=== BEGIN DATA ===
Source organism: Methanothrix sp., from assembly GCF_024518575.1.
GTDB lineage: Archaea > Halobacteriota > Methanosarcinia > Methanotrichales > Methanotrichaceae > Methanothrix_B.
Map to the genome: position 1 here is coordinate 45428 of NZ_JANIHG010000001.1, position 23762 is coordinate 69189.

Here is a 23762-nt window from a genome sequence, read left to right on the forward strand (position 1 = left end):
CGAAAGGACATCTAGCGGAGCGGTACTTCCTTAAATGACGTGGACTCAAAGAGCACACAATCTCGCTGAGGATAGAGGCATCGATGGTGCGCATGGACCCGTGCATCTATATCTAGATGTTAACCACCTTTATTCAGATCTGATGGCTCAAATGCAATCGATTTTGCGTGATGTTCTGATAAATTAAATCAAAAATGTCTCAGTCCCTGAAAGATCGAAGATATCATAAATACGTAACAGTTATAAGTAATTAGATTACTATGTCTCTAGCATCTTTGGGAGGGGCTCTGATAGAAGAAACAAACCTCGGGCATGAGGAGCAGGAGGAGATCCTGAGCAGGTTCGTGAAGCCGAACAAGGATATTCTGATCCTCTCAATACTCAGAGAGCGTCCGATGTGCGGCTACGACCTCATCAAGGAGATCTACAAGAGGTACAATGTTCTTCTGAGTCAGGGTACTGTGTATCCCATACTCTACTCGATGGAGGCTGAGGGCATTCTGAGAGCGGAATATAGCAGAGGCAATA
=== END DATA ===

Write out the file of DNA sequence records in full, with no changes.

Source organism: Methanothrix sp., from assembly GCF_024518575.1.
GTDB lineage: Archaea > Halobacteriota > Methanosarcinia > Methanotrichales > Methanotrichaceae > Methanothrix_B.
Map to the genome: position 1 here is coordinate 45428 of NZ_JANIHG010000001.1, position 23762 is coordinate 69189.

Here is a 23762-nt window from a genome sequence, read left to right on the forward strand (position 1 = left end):
CGAAAGGACATCTAGCGGAGCGGTACTTCCTTAAATGACGTGGACTCAAAGAGCACACAATCTCGCTGAGGATAGAGGCATCGATGGTGCGCATGGACCCGTGCATCTATATCTAGATGTTAACCACCTTTATTCAGATCTGATGGCTCAAATGCAATCGATTTTGCGTGATGTTCTGATAAATTAAATCAAAAATGTCTCAGTCCCTGAAAGATCGAAGATATCATAAATACGTAACAGTTATAAGTAATTAGATTACTATGTCTCTAGCATCTTTGGGAGGGGCTCTGATAGAAGAAACAAACCTCGGGCATGAGGAGCAGGAGGAGATCCTGAGCAGGTTCGTGAAGCCGAACAAGGATATTCTGATCCTCTCAATACTCAGAGAGCGTCCGATGTGCGGCTACGACCTCATCAAGGAGATCTACAAGAGGTACAATGTTCTTCTGAGTCAGGGTACTGTGTATCCCATACTCTACTCGATGGAGGCTGAGGGCATTCTGAGAGCGGAATATAGCAGAGGCAATA